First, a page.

Port of Kalama Approves $900,000
by Marissa Luck
KALAMA -- Only one contractor bid on a large Port of Kalama dredging project, but the port seems to have found a decent price for the work anyway.
Port commissioners Wednesday approved an $894,000 contract with Vancouver-based HME Construction Inc. to dredge 50,000 yards of sand out of the ship mooring area at the TEMCO Grain Terminal along the Columbia River.
"We were disappointed we didn't have more competition," Eric Yakovich, the port's business development manager, told the commissioners.
The port explored re-bidding the job and contracting with the Port of Portland, which owns a dredge. But those options did not work out, Yakovich said.
The project will cost $10.60 per cubic yard of sand removed, plus mobilization costs. The price-per-yard is within the range of previous dredging projects at the port last year, which cost $8.95 and $15.70 per cubic yard, according to the port. The port staff did not develop a cost estimate for the TEMCO dredging project.
The lack of contractor interest in the project may be due to two factors tying up dredging contractors. One, it's a busy time of year for dredging because the U.S. Army Corps of Engineers limits the time work can occur to avoid affecting endangered salmon runs, said Kristin Meira, executive director of Pacific Northwest Waterways Association. Two, low water conditions make it an ideal time to dredge.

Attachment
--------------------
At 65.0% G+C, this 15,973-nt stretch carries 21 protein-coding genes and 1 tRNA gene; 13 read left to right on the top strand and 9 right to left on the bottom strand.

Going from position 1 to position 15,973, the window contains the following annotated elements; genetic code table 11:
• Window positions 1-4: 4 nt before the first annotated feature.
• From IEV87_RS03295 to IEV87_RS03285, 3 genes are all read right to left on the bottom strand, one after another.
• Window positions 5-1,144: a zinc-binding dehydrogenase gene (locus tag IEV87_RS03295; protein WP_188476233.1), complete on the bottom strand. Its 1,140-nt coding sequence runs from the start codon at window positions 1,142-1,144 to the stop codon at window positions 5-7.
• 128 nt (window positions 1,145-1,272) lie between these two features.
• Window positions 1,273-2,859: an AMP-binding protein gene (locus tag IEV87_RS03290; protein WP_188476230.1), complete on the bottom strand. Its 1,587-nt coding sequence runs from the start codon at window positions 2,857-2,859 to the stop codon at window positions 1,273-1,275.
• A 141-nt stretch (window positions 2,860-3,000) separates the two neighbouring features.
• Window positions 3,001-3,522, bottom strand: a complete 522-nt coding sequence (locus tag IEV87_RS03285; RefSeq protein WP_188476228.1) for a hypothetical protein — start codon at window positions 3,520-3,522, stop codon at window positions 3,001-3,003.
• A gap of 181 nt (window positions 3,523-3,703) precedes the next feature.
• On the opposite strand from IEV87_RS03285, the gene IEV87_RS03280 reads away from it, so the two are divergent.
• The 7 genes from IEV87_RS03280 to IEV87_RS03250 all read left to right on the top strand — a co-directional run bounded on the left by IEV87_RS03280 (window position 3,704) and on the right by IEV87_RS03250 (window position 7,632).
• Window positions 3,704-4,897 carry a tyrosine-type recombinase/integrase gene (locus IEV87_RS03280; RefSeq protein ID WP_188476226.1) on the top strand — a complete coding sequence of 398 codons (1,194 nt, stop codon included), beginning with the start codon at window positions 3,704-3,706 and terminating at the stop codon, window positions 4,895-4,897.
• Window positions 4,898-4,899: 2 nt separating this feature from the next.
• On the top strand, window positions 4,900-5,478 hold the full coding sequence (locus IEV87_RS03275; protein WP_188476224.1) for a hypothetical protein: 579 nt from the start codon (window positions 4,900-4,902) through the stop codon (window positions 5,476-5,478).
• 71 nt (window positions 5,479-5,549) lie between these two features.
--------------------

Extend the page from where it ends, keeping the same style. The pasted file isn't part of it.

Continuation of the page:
"Because of the (low) water conditions, there is a lot of work going on right now," Yakovich told commissioners.
As part of the port's lease agreement with TEMCO, the port has to pay for up to $2.3 million of maintenance dredging until 2018. Any cost beyond that will be reimbursed by the grain company.
Port Executive Director Mark Wilson said the dredging costs should be contrasted with revenue TEMCO generates for the port, which totaled $2 million through July this year alone.
In the future, Yakovich proposed the port consult with contractors about how to attract more bids. Purchasing a dredge is another possible, but expensive, option.
"There are a few examples where ports have been successful buying, operating and maintaining their own dredging equipment in the Pacific Northwest," said John Dawson, an Edmonds, Wash., based contracting engineer for the Port of Kalama. He added though that it's "very dependent upon the individual port's scenario."
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